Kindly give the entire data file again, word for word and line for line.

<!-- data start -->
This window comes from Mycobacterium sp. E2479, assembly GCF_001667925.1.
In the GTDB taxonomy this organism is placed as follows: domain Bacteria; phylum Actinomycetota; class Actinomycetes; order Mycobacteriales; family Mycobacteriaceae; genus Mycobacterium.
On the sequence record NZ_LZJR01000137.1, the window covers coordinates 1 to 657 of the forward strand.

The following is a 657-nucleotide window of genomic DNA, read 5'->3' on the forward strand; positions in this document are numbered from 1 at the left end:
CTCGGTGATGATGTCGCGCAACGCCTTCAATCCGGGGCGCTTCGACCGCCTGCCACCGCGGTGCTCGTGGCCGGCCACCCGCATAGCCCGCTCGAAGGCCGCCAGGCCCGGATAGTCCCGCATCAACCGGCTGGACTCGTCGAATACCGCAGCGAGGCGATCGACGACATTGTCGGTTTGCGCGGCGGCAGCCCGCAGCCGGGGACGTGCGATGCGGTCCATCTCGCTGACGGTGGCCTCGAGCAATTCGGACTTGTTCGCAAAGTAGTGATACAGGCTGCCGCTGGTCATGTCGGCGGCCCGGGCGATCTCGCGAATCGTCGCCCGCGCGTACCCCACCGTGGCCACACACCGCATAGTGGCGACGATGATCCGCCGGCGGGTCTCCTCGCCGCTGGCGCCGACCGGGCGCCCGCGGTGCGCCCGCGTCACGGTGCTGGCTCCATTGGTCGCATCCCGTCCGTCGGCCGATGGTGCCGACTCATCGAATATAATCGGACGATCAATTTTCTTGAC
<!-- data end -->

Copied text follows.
This window comes from Mycobacterium sp. E2479, assembly GCF_001667925.1.
In the GTDB taxonomy this organism is placed as follows: domain Bacteria; phylum Actinomycetota; class Actinomycetes; order Mycobacteriales; family Mycobacteriaceae; genus Mycobacterium.
On the sequence record NZ_LZJR01000137.1, the window covers coordinates 1 to 657 of the forward strand.

The following is a 657-nucleotide window of genomic DNA, read 5'->3' on the forward strand; positions in this document are numbered from 1 at the left end:
CTCGGTGATGATGTCGCGCAACGCCTTCAATCCGGGGCGCTTCGACCGCCTGCCACCGCGGTGCTCGTGGCCGGCCACCCGCATAGCCCGCTCGAAGGCCGCCAGGCCCGGATAGTCCCGCATCAACCGGCTGGACTCGTCGAATACCGCAGCGAGGCGATCGACGACATTGTCGGTTTGCGCGGCGGCAGCCCGCAGCCGGGGACGTGCGATGCGGTCCATCTCGCTGACGGTGGCCTCGAGCAATTCGGACTTGTTCGCAAAGTAGTGATACAGGCTGCCGCTGGTCATGTCGGCGGCCCGGGCGATCTCGCGAATCGTCGCCCGCGCGTACCCCACCGTGGCCACACACCGCATAGTGGCGACGATGATCCGCCGGCGGGTCTCCTCGCCGCTGGCGCCGACCGGGCGCCCGCGGTGCGCCCGCGTCACGGTGCTGGCTCCATTGGTCGCATCCCGTCCGTCGGCCGATGGTGCCGACTCATCGAATATAATCGGACGATCAATTTTCTTGAC